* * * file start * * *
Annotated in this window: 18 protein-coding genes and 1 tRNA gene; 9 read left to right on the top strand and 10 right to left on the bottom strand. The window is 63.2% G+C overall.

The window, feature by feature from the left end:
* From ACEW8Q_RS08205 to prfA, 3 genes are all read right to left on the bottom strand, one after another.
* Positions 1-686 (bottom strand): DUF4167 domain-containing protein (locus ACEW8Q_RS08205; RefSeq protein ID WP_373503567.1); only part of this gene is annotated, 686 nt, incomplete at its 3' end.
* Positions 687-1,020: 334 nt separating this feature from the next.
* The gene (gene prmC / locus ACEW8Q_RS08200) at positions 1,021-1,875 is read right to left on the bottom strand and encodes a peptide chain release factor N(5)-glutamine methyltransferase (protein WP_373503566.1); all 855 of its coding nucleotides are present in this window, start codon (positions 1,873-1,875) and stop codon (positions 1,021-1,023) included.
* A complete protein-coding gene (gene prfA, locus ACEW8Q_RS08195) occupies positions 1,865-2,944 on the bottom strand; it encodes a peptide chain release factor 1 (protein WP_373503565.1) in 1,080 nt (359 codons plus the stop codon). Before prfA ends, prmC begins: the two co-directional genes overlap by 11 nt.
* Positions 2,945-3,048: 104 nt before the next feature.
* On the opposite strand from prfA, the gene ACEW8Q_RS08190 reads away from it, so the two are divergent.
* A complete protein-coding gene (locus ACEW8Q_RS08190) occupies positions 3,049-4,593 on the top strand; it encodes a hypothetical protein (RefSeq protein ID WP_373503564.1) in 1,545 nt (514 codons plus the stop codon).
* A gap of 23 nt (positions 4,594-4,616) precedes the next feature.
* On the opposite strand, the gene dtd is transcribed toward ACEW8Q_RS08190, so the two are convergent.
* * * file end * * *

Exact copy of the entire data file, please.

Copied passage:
Annotated in this window: 18 protein-coding genes and 1 tRNA gene; 9 read left to right on the top strand and 10 right to left on the bottom strand. The window is 63.2% G+C overall.

The window, feature by feature from the left end:
* From ACEW8Q_RS08205 to prfA, 3 genes are all read right to left on the bottom strand, one after another.
* Positions 1-686 (bottom strand): DUF4167 domain-containing protein (locus ACEW8Q_RS08205; RefSeq protein ID WP_373503567.1); only part of this gene is annotated, 686 nt, incomplete at its 3' end.
* Positions 687-1,020: 334 nt separating this feature from the next.
* The gene (gene prmC / locus ACEW8Q_RS08200) at positions 1,021-1,875 is read right to left on the bottom strand and encodes a peptide chain release factor N(5)-glutamine methyltransferase (protein WP_373503566.1); all 855 of its coding nucleotides are present in this window, start codon (positions 1,873-1,875) and stop codon (positions 1,021-1,023) included.
* A complete protein-coding gene (gene prfA, locus ACEW8Q_RS08195) occupies positions 1,865-2,944 on the bottom strand; it encodes a peptide chain release factor 1 (protein WP_373503565.1) in 1,080 nt (359 codons plus the stop codon). Before prfA ends, prmC begins: the two co-directional genes overlap by 11 nt.
* Positions 2,945-3,048: 104 nt before the next feature.
* On the opposite strand from prfA, the gene ACEW8Q_RS08190 reads away from it, so the two are divergent.
* A complete protein-coding gene (locus ACEW8Q_RS08190) occupies positions 3,049-4,593 on the top strand; it encodes a hypothetical protein (RefSeq protein ID WP_373503564.1) in 1,545 nt (514 codons plus the stop codon).
* A gap of 23 nt (positions 4,594-4,616) precedes the next feature.
* On the opposite strand, the gene dtd is transcribed toward ACEW8Q_RS08190, so the two are convergent.